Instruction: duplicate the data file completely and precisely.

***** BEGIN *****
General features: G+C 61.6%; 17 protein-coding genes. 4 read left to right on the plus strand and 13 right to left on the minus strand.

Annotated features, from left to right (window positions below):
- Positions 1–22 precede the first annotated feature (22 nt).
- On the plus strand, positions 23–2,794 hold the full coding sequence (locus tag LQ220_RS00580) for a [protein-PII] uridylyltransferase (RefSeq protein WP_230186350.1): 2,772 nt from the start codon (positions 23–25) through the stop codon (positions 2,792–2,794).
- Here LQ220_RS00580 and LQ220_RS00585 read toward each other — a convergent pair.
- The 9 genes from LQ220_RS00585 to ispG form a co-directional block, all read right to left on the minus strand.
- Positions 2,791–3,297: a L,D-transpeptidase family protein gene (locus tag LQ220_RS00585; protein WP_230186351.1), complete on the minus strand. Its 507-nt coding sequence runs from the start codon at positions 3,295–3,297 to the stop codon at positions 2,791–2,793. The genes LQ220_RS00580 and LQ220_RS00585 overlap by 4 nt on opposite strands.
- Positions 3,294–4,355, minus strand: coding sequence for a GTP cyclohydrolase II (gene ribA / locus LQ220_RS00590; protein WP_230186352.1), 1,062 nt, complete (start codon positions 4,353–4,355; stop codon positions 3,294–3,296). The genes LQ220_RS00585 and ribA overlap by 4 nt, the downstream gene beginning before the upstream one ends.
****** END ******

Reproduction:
General features: G+C 61.6%; 17 protein-coding genes. 4 read left to right on the plus strand and 13 right to left on the minus strand.

Annotated features, from left to right (window positions below):
- Positions 1–22 precede the first annotated feature (22 nt).
- On the plus strand, positions 23–2,794 hold the full coding sequence (locus tag LQ220_RS00580) for a [protein-PII] uridylyltransferase (RefSeq protein WP_230186350.1): 2,772 nt from the start codon (positions 23–25) through the stop codon (positions 2,792–2,794).
- Here LQ220_RS00580 and LQ220_RS00585 read toward each other — a convergent pair.
- The 9 genes from LQ220_RS00585 to ispG form a co-directional block, all read right to left on the minus strand.
- Positions 2,791–3,297: a L,D-transpeptidase family protein gene (locus tag LQ220_RS00585; protein WP_230186351.1), complete on the minus strand. Its 507-nt coding sequence runs from the start codon at positions 3,295–3,297 to the stop codon at positions 2,791–2,793. The genes LQ220_RS00580 and LQ220_RS00585 overlap by 4 nt on opposite strands.
- Positions 3,294–4,355, minus strand: coding sequence for a GTP cyclohydrolase II (gene ribA / locus LQ220_RS00590; protein WP_230186352.1), 1,062 nt, complete (start codon positions 4,353–4,355; stop codon positions 3,294–3,296). The genes LQ220_RS00585 and ribA overlap by 4 nt, the downstream gene beginning before the upstream one ends.